Thursday, January 31, 2008

Go Team!

Now that T is taking circus classes twice a week, I'm trying to use that time as a solid hour and a half of writing. Good in theory, especially on Fridays when I can sit and focus in the big, cold, drafty gym. But Tuesdays are tough. On Tuesdays, Cheer SF practices in the same big, cold, drafty gym and they are so rockin' cool that I have trouble just sitting there and staring at my laptop.

Cheer SF is a Bay Area LGBT cheerleading group and they work their tushes off for three hours every Tuesday doing some amazing stuff - lets just say it's a good thing that the ceilings are really, really high. Maybe my next book will be the story of a gay cheerleader whose performance is sabotaged by a bad basket catch - was it an accident or was it cruel competition?


On this date: In 1949 the first daytime soap debuted.

Wednesday, January 30, 2008

Holding Pattern...

I've been flaking on my blog posts because there is really not much going on. I'm trying to finish the new YA as fast as I can so that I can turn around and revise it extensively. I do have one thing out right now, but other than that, we're in a holding pattern until I get it done. It's frustrating, but when I get annoyed (mostly at myself) I have to remind myself that these are the dues paying times. I'm so hoping that one day I'll look back on right now and toss my head back, laughing as I sit on the author panel at the LA conference and talk about how I spent months sweating it out until I could finish THAT book. Sigh. It ain't gonna write itself.

On this date: In 1948, Ghandi was assassinated.

Monday, January 28, 2008

On Sunday

we went up in the Space Shuttle and became weightless. We even took pictures and got home in time for dinner and AFV on TV.

On this date: In 1978, Fantasy Island premiered.

Friday, January 25, 2008

Hobby or Job?

I was just listening to an author interview on the radio, and he was talking about when he started. He said, "Well, I would just come home from work, go to my office and write for five hours. My wife would hold dinner and we would eat at 10pm." How nice for him. This got me irritated and it took me a while to figure out why. It's men.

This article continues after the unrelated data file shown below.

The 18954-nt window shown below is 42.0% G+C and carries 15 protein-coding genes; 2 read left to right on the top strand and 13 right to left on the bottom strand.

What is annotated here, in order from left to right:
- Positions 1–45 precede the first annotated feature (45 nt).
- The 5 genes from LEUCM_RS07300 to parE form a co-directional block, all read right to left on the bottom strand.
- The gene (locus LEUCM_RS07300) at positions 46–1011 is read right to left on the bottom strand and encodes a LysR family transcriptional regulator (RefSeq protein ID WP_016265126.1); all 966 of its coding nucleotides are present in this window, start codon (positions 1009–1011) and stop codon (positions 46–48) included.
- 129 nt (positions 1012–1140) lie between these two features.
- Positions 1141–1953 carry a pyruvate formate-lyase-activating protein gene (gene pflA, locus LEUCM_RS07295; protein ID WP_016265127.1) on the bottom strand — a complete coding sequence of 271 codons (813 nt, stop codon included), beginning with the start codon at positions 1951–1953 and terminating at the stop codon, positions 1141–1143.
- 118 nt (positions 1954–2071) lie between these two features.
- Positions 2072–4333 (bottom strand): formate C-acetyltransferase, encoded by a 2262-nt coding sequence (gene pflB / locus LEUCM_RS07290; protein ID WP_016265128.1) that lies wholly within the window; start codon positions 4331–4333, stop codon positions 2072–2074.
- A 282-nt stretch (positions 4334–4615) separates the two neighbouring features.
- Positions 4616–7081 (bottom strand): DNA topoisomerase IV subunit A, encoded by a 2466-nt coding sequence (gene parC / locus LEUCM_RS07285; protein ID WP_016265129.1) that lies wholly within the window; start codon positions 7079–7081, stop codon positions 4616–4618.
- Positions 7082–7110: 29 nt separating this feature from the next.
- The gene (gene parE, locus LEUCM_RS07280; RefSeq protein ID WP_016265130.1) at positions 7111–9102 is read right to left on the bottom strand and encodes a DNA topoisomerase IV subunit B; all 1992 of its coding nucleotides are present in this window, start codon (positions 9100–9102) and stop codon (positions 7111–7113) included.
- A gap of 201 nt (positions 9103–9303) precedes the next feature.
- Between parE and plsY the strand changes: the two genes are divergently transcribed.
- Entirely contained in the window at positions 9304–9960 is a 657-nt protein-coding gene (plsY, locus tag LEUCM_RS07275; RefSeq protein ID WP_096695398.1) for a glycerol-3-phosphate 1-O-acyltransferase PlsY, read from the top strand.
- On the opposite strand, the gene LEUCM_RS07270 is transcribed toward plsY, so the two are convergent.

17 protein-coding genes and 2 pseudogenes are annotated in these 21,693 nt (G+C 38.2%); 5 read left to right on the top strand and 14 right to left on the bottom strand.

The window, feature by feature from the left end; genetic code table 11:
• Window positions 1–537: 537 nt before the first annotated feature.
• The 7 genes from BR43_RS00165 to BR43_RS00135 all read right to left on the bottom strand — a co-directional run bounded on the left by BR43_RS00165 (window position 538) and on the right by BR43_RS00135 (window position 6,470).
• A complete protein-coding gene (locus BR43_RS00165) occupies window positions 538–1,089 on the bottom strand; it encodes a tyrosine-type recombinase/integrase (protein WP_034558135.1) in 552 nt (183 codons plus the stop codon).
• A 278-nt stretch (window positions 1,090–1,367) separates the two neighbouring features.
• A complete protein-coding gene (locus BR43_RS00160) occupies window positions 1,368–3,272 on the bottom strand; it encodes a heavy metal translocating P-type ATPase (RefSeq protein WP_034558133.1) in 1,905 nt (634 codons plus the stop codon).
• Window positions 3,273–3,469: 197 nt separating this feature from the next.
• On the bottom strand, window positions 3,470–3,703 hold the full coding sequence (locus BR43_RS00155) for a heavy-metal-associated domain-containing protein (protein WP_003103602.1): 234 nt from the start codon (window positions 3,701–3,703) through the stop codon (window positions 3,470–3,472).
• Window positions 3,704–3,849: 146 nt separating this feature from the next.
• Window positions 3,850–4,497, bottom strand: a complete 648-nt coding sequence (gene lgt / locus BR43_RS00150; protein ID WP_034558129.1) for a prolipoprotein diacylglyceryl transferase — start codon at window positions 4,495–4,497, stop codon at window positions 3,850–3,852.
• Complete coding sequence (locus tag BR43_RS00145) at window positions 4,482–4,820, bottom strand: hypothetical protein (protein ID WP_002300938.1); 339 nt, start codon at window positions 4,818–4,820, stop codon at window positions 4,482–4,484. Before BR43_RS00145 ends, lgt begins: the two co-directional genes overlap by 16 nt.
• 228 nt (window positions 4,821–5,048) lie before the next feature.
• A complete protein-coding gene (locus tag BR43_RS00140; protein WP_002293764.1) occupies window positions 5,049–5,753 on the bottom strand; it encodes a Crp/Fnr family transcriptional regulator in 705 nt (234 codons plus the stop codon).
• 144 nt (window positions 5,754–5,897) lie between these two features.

When a man decides that he is going to "become a writer", everyone says how great and they look at it as a second job for the poor overworked guy. When a woman decides to "become a writer" people see it as a nice little hobby that should be done when there is time after everything else is finished. Not that DH isn't supportive (he is), but I can only imagine the look on his face if I greeted him at 5pm, said "Hi dear, I'm going to go write now. Make sure the kids have dinner, finish their homework, get cleaned up and put to bed. Then make sure that the laundry is folded, the dishes are done and that everything is ready to go for tomorrow. I'll see you at 10 when I'm done." Uh, right. No, I do my fiction writing after the kids go to bed and before I do.

I think what I need is a wife.

On this date: In 1915, the world's largest diamond is found in South Africa

Thursday, January 24, 2008

An Inconvenient Truth

I've discovered something that is frustrating and annoying: Books do not write themselves. I know. I too was amazed when I found this out. I even tried experimenting with this theory, leaving the file alone in my laptop for days - even a week once, and nothing happened while I was gone. Nobody moved, nobody spoke...I don't think anyone even breathed in my absence. I gave everyone such a great start - I was sort of expecting them all to pick it up and run with it. I was hoping to find entire chapters wrapped up, climaxes reached and problems solved, all in utterly astounding prose that would make an editor weep. Instead, I'm faced with a blinking cursor that is at the end of the last word that I wrote. I'm flummoxed to say the least.